Good god, we’re all doomed.
There has been much talk this week about the imminent
threat of another recession, which could be exacerbated or prompted by the Trump
administration’s trade policy with China.
As any administration would do in such a situation, the
White House sent its top economic adviser to make the rounds of Sunday morning news
shows to help ease the public’s anxiety. Unfortunately for us, in the Trump
administration, that person is Larry Kudlow.
While Kudlow successfully made it through an
uncharacteristically challenging (for him, at least) interview on NBC’s Meet the Press with Chuck Todd, during a second interview on Fox News Sunday, he was barely
intelligible. I don’t know if he was drunk or what, but he sure as hell sounded
Anyway, on Meet the
Press, Todd let Kudlow get his main talking points across about how great things
are before hammering him with Kudlow’s own words.
“Well, I tell you what, I sure don’t see a recession, Kudlow
said, praising some “really blockbuster numbers.”
“We’re doing pretty darn well, in my judgment. Let’s not be
afraid of optimism,” he added, using what he probably thought was a pretty
clever catchphrase. (He repeated the line about optimism several times on Fox
“I admire your optimism,” Todd replied, “but the data is
pointing in another direction.”
Todd then pointed out that Kudlow had said the same thing in
2007, just ahead of the second-worst economic downturn in modern history, which
the Obama administration was forced to deal with, eventually turning it around.
“There’s no recession coming,” Kudlow had said in 2007, just
before the crash. “The pessimistas were wrong. It’s not going to happen…The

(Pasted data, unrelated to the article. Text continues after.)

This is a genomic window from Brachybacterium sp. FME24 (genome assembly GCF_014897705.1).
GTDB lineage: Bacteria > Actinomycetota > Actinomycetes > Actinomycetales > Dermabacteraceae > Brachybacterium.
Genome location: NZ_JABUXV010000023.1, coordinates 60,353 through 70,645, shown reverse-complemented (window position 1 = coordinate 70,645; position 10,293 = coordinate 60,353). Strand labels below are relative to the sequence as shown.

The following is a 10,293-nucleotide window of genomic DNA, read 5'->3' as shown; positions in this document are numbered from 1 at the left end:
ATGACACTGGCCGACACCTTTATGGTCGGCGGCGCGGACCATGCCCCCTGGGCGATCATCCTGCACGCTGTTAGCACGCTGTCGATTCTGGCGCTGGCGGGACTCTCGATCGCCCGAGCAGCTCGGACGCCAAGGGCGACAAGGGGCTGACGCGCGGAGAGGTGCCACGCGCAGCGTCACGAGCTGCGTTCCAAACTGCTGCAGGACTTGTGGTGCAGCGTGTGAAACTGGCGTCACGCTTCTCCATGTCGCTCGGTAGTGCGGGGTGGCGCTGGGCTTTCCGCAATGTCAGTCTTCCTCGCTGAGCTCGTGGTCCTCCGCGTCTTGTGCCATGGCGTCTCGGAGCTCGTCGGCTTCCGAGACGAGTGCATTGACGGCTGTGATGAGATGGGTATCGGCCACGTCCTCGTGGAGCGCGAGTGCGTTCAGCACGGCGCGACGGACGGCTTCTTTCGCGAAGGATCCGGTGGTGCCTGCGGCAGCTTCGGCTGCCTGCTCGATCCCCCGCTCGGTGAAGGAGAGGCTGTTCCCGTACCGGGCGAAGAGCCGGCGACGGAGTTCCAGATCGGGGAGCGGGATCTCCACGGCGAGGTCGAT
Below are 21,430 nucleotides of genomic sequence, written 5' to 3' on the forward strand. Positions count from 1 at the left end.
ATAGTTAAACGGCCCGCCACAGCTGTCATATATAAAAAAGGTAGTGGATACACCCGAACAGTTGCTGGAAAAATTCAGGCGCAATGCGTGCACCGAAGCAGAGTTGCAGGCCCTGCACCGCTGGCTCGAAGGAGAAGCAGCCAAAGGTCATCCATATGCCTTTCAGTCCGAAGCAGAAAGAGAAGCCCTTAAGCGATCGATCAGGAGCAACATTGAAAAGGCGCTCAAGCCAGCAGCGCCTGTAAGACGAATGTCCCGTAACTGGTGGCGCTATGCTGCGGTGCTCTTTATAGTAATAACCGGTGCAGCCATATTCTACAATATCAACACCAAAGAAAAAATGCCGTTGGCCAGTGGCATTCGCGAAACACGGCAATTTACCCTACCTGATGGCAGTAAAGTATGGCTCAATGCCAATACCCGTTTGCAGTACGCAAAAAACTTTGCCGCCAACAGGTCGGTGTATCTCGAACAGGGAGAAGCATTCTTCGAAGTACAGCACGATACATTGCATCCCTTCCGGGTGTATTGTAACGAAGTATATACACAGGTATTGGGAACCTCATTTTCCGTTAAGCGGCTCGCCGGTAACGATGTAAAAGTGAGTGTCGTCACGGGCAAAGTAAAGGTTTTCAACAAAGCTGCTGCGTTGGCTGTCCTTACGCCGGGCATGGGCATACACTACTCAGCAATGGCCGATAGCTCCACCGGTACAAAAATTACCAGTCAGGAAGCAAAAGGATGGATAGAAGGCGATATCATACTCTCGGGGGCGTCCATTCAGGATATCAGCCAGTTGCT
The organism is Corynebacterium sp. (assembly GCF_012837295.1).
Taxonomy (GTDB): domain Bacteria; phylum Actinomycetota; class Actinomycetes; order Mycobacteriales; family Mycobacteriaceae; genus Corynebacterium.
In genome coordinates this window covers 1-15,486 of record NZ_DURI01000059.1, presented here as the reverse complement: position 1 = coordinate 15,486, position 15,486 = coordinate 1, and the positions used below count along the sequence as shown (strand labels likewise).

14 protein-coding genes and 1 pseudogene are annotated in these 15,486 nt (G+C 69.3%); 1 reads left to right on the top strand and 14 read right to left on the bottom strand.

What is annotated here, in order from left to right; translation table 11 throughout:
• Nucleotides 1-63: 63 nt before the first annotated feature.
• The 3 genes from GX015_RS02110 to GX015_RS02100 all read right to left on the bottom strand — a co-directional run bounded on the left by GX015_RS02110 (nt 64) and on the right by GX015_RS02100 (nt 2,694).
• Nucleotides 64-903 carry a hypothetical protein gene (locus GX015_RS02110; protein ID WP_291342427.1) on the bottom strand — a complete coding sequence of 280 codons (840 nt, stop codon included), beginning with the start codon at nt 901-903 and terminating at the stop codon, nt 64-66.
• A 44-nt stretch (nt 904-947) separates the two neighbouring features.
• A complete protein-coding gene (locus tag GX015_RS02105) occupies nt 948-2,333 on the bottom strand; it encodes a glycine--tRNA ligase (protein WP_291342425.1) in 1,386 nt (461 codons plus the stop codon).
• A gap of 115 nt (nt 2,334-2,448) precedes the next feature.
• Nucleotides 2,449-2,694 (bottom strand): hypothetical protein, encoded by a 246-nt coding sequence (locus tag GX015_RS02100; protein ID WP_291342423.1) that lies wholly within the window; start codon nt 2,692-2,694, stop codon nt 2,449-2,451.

Bush boom is alive and well.”
Kudlow’s response to being confronted with this was, “I
plead guilty to that late 2007 forecast.” But others had said it, too, he added in his defense.
“This is not then. Our banks are well-capitalized, our
financial system’s in very good shape. And I must say as the president is
transforming and rebuilding this economy, he deserves enormous credit,” Kudlow said on Sunday. “[There
is] a new policy of lower taxes and regulation and energy opening and trade
Kudlow said it was “a miracle” that “we were able to continue
as well as we’re doing,” due to the Fed’s monetary policy during the first two
years of Trump’s term.
But Todd hit Kudlow with more of the adviser’s own words, this
time from 2018, just before Kudlow went to work at the White House.
“Tariffs are really tax hikes,” Kudlow wrote with coauthors
last year in the National Review. Hmmm...
China is a “very special case” Kudlow argued in response,
defending Trump’s threat of placing 10% tariffs on some $300 billion in Chinese
goods. “We cannot let China pursue these unfair and unreciprocal trading
practices,” he added. “This is the presidential mission.” Unreciprocal. Hmmm....
Negotiations are ongoing, he said, and a visit to the U.S.
by a China trade delegation could happen soon. But Kudlow was unable to fully answer
Todd’s question about what the U.S. would get out of a trade dispute with China.
Other than a recession, of course.
“How this turns out, I don’t know. It’s up to the president
to judge the progress or lack thereof,” Kudlow said. “Our tariff policy is
So, why don’t I feel better about all of this?
Watch Kudlow’s intelligible interview here:
And the unintelligible one here: